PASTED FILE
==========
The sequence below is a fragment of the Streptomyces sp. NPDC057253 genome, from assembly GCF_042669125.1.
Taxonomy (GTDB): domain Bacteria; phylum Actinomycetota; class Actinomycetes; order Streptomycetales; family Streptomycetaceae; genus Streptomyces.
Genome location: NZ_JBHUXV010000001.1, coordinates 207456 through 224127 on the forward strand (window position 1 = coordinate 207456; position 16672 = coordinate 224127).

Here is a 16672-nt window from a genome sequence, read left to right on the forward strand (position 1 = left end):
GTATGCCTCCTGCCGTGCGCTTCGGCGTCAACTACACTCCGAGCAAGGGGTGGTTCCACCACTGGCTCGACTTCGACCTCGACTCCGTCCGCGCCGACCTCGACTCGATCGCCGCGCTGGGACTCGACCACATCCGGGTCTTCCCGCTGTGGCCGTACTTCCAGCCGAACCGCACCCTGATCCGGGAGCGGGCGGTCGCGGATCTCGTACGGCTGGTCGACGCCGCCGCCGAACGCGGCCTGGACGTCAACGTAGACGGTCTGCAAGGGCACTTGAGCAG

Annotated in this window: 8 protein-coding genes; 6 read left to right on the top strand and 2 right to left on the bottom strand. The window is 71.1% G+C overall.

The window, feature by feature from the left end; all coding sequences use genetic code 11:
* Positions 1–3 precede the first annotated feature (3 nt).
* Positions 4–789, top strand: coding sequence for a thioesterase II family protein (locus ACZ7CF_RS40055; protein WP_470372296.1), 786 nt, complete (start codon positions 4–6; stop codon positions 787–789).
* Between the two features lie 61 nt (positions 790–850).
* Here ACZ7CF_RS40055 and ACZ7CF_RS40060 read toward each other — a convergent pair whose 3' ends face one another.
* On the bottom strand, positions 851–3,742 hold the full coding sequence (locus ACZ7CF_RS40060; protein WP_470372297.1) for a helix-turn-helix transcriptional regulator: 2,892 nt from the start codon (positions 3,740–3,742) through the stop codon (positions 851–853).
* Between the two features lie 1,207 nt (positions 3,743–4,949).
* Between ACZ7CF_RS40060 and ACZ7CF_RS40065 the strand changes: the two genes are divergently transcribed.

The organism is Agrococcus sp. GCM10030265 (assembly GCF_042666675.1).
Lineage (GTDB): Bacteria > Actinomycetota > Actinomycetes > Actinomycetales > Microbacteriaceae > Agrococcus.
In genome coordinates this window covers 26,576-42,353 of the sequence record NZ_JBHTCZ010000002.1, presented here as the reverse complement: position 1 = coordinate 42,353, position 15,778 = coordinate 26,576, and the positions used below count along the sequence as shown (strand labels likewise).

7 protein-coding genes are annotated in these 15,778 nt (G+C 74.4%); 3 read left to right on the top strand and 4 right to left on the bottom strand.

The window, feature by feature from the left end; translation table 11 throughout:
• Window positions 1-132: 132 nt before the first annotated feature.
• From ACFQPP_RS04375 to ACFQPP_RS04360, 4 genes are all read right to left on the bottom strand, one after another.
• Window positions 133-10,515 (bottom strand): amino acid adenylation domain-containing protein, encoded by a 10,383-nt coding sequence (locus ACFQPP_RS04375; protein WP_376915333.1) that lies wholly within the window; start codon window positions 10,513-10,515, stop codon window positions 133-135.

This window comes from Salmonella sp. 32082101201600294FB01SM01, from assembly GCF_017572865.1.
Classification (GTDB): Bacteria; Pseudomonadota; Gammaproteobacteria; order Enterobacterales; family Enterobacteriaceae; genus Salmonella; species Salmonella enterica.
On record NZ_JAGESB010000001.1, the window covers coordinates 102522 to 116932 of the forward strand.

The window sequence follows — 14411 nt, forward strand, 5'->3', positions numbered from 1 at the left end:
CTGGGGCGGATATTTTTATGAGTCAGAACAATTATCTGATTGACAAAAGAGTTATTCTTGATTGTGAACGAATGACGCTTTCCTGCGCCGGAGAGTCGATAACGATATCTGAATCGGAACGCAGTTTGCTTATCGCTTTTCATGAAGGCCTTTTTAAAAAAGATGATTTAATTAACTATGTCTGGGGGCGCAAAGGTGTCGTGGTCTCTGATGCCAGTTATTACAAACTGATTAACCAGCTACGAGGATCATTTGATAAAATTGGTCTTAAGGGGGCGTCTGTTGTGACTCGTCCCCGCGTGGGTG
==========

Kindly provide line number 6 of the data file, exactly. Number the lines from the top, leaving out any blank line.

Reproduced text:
Annotated in this window: 8 protein-coding genes; 6 read left to right on the top strand and 2 right to left on the bottom strand. The window is 71.1% G+C overall.